The Tetra test strips are easy to use just dip into the tank and compare the colours to the chart on the tub, for ammonia I use Nutrafin which does 70 tests for around £5.99 its fairly easy to use, in the pack You get a test tube, a pipette and a bottle of reagent, you use the pipette to take a sample of the tank water to put into the test tube add 6 drops of the reagent and shake, then compare the colour to the chart and you can see if there is any ammonia present or not, but there are others to chose from. You can get a test case with all the tests in it for around £19.99 I will look out for it and get back to you.
I haven't managed to check the water as yet from the tap as i am waiting for my tetra 5in1 strips to arrive mail order . You did mention before that these would be fine for testing the water before i add my fish but you also mentioned that i would need a separate ammonia test ... is there a specific one that you could recommend for me just so i can get everything as perfect as possible for the new lodgers when i get them
What hardness is your water as goldfish do ok from 6-16, I wouldn't think you need to use a filter. The safe guard will be fine to add as it is a water conditioner which you should always use before adding any water to your tank, as for the test kits the strips are easy to use and do Ph, Gh, Kh, nitrite, and nitrate, you will need a seperate one for ammonia. They say allow at least 8 uk gallons per goldfish to allow for growth, so unless you plan on getting a larger tank as they grow do not overstock in the beginning, I would say the 2 carp that will be going into the pond and maybe 2 regular goldfish/comets or shubunkins will be plenty as long as they are only small to start with or you will run into trouble keeping the water conditions right. Fancy goldfish do better kept together with their own type because regular male goldfish can mistake the round bodies of the fancys for females and harras them at breeding time I know this from experience.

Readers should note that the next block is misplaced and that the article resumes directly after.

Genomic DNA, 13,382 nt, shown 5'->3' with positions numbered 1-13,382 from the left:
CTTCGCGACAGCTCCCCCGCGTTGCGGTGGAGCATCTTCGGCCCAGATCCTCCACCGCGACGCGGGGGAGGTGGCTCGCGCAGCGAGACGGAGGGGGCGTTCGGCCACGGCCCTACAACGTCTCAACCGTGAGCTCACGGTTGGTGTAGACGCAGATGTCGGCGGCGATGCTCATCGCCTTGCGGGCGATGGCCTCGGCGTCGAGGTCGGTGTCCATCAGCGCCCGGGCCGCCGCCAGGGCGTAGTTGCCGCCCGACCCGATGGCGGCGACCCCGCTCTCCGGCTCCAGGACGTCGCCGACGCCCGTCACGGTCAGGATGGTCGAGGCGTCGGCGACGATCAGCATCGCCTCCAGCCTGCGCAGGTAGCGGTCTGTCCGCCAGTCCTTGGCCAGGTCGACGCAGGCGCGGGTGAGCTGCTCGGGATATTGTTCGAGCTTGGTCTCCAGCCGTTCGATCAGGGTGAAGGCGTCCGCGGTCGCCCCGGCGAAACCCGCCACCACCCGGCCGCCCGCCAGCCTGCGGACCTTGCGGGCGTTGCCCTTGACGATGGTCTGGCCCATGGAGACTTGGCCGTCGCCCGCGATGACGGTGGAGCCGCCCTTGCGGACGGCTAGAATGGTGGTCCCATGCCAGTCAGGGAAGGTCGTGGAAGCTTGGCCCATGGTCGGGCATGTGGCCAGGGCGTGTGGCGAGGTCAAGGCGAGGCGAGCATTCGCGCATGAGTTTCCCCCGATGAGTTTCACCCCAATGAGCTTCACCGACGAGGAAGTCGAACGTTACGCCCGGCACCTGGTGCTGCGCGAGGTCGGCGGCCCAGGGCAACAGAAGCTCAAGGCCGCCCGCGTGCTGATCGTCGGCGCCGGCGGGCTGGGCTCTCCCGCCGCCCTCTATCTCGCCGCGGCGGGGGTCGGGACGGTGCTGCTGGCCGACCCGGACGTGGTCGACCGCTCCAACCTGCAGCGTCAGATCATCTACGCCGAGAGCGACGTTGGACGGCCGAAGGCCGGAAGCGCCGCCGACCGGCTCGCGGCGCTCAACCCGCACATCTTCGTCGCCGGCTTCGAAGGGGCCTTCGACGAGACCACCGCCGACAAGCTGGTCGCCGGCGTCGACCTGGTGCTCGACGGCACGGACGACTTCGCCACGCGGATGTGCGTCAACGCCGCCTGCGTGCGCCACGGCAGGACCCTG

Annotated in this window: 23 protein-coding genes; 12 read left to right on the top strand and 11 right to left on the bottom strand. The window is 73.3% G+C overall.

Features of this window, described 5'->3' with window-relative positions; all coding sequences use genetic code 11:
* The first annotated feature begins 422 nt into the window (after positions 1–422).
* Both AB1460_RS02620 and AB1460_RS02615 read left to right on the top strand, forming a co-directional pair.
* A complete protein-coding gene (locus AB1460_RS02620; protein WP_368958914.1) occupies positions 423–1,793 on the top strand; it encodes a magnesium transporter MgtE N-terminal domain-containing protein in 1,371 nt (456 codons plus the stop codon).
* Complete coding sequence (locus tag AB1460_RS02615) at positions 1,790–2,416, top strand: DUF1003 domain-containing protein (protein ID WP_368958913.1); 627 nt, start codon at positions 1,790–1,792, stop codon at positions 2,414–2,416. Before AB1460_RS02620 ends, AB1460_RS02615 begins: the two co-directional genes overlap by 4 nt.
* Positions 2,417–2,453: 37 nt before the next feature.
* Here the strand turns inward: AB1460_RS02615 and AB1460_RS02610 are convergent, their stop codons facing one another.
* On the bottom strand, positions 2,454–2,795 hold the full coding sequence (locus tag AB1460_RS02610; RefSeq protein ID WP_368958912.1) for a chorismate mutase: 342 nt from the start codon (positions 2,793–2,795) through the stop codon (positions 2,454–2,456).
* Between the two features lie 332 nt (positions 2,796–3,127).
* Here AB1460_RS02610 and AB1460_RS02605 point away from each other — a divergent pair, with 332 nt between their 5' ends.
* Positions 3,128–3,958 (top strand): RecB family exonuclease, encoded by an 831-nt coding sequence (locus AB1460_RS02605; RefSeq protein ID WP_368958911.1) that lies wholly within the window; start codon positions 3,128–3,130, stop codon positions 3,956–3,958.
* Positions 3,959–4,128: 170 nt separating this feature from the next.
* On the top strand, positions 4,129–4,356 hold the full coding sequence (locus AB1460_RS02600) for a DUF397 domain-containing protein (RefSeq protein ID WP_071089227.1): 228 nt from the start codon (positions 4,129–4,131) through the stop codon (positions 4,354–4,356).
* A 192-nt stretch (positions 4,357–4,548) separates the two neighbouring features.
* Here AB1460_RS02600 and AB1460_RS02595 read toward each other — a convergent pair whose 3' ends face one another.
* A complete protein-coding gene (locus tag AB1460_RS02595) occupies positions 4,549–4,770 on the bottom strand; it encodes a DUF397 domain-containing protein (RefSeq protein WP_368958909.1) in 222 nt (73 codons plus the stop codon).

I would think the reason they died was because of the inital overload, too much fish waste for the filter to handle at once, so the fish were getting poisoned, and since some have died that will have reduced the amount of waste so the filter could work properly, plus with the regular part water changes you will have diluted the ammonia and nitrite and by doing this you made the water better for the remaining fish, keep up with the water changes and testing and hopefully you can save the remaining fish, as for the bully or male if you think he is adding to the deaths then you can take him back to the shop.
the chaser is red and it looks like he is chasing a female and she is the one whos been beaten up.dont no if u no but would they all die quickly if the water was bad say within a couple of weeks or do u think they will stop dying when the tank gets over the shock of so many fish being introduced
Re: New goldfish owner - fin discolouration - help!!!